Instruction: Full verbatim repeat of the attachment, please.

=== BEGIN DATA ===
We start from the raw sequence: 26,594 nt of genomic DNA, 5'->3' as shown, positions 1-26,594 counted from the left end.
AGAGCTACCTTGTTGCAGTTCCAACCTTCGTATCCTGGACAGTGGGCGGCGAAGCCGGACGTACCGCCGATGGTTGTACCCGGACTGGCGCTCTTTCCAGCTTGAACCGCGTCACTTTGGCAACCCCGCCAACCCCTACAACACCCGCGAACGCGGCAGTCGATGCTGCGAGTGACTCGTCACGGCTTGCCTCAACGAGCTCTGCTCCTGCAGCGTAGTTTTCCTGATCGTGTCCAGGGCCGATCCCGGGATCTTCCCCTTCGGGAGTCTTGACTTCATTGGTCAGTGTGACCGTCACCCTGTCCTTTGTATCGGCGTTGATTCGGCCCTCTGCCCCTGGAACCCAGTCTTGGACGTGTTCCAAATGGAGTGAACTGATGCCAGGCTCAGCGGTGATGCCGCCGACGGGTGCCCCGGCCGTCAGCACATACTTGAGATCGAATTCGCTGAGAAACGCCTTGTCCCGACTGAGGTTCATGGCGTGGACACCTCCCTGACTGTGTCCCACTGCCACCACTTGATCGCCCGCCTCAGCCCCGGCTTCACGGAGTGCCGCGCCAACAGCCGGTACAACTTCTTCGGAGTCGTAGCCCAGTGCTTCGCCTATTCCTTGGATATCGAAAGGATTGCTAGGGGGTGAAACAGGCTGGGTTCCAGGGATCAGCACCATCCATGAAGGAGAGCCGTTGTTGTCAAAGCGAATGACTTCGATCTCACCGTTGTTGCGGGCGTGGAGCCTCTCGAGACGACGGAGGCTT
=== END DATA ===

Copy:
We start from the raw sequence: 26,594 nt of genomic DNA, 5'->3' as shown, positions 1-26,594 counted from the left end.
AGAGCTACCTTGTTGCAGTTCCAACCTTCGTATCCTGGACAGTGGGCGGCGAAGCCGGACGTACCGCCGATGGTTGTACCCGGACTGGCGCTCTTTCCAGCTTGAACCGCGTCACTTTGGCAACCCCGCCAACCCCTACAACACCCGCGAACGCGGCAGTCGATGCTGCGAGTGACTCGTCACGGCTTGCCTCAACGAGCTCTGCTCCTGCAGCGTAGTTTTCCTGATCGTGTCCAGGGCCGATCCCGGGATCTTCCCCTTCGGGAGTCTTGACTTCATTGGTCAGTGTGACCGTCACCCTGTCCTTTGTATCGGCGTTGATTCGGCCCTCTGCCCCTGGAACCCAGTCTTGGACGTGTTCCAAATGGAGTGAACTGATGCCAGGCTCAGCGGTGATGCCGCCGACGGGTGCCCCGGCCGTCAGCACATACTTGAGATCGAATTCGCTGAGAAACGCCTTGTCCCGACTGAGGTTCATGGCGTGGACACCTCCCTGACTGTGTCCCACTGCCACCACTTGATCGCCCGCCTCAGCCCCGGCTTCACGGAGTGCCGCGCCAACAGCCGGTACAACTTCTTCGGAGTCGTAGCCCAGTGCTTCGCCTATTCCTTGGATATCGAAAGGATTGCTAGGGGGTGAAACAGGCTGGGTTCCAGGGATCAGCACCATCCATGAAGGAGAGCCGTTGTTGTCAAAGCGAATGACTTCGATCTCACCGTTGTTGCGGGCGTGGAGCCTCTCGAGACGACGGAGGCTT